Dear Director Murphy and President Armstrong,
I believe you have mistakenly framed this problem in the category of free speech, politics, and religion. Our situation at Cal Poly is not in those categories. People frequently mask their bigotry behind their religion and politics, but this does not make bigotry itself a form of behavior we should accept. Our problem here is in the category of civil rights. And it is about making the right business choices in that context.
Cal Poly is under no obligation to do business with any particular organization; if we disagree with the business practices of a campus partner, we should stand by our mission statement and sever ties with it. Chick-fil-A’s campus contract was renewed in 2010 and ends in 2015 (and is the only Chick-fil-A franchise on the Central Coast). That it is locally operated is irrelevant to this bigger issue. However, one worry on your part is certainly pragmatic: that we will be cited for breach of contract. While understandable, this consideration merely puts an actual dollar price on our university mission: for the price of a breach of contract settlement, the university is willing to compromise its principles. This gives the impression the university’s core ideals can be bought, which is unfortunate.
Cal Poly has an amplified responsibility to make the right business choices in light of its strong mission statement and its recent WASC accreditation report. Cal Poly already has serious diversity problems, and associations with organizations like Chick-fil-A compounds the issue. Other universities, cities, and organizations around the country have had the courage to take a prompt stand against the policies of Chick-fil-A by severing their business relationship. Cal Poly should follow suit.
As you must know, Chick-fil-A’s business practices are becoming a national issue; many recent news articles have covered the evolving situation. I strongly encourage you to further investigate the problem and see the bigger civil rights issues at stake. I hope the Armstrong administration has the courage and conviction to act promptly and be on the right side of history in this matter.
Thomas D. Gutierrez
Physics Department, 25-223
California Polytechnic State University
San Luis Obispo, CA 93407
Cal Poly Corporation Director Bonnie Murphy’s response to the third letter:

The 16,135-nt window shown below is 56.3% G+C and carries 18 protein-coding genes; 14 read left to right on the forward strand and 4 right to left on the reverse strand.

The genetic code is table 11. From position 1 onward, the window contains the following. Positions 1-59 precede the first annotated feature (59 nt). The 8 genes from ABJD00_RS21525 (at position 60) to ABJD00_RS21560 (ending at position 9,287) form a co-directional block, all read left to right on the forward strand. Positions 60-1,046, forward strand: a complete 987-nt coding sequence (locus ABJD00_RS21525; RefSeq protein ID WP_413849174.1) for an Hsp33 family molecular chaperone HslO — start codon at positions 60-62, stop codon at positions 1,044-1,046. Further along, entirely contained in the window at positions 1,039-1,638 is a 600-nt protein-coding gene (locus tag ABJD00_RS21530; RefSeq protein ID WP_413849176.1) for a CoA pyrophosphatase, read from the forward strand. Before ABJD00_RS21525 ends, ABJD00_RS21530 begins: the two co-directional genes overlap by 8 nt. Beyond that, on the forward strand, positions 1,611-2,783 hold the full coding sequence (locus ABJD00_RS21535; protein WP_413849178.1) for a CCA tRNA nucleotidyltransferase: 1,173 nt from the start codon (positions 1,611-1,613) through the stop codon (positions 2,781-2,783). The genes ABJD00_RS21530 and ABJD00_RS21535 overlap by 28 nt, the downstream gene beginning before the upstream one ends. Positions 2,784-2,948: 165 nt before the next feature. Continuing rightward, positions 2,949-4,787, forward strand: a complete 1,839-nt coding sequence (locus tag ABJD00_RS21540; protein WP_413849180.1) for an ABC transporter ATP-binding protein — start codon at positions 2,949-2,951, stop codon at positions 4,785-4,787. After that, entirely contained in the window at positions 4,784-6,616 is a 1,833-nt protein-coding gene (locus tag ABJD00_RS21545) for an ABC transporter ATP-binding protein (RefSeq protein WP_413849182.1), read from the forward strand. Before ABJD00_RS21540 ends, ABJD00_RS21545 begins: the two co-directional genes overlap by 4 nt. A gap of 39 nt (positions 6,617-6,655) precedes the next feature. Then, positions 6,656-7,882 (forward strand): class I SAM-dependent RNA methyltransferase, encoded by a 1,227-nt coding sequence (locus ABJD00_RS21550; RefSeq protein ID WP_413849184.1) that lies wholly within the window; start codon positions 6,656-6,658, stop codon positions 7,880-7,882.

Dear Professor Gutierrez:
I fully agree with you that many people mask their bigotry behind their
politics or their religion. Of course, many people don’t bother masking
their bigotry at all.
We’ll have to agree to disagree, however, that the Chick-fil-A situation
is a civil rights issue, or that this issue involves the company’s
business practices. We have seen no evidence that the company has violated
anybody’s civil rights. If any evidence surfaces, I assure you we will
re-examine our contract. The only thing we know is that Dan Cathy has
strong feelings about what constitutes marriage.
I must reject your assertion that the university is willing to compromise
its principles for the sake of a dollar. In fact, if we are to remain
committed to our scholarly mission, we are required to assess the
situation for what it is, and to me that means we should be very careful
before jumping to a decision to abrogate a contract because a business
owner has expressed an opinion we might not like. I respect that you see
this situation differently.
On a matter that we can agree on: We are carefully monitoring
Chick-fil-A’s business practices, and we are reviewing how we approach
entering into contracts. For more on that, let me direct you to a fuller
statement I have made on this situation, which we posted online earlier
this week and can be read here
Thank you again for sharing your thoughts with me. I appreciate your
candor and interest in this issue.
Bonnie D. Murphy
Associate Vice President of Commercial Services
Executive Director of Cal Poly Corporation
California Polytechnic State University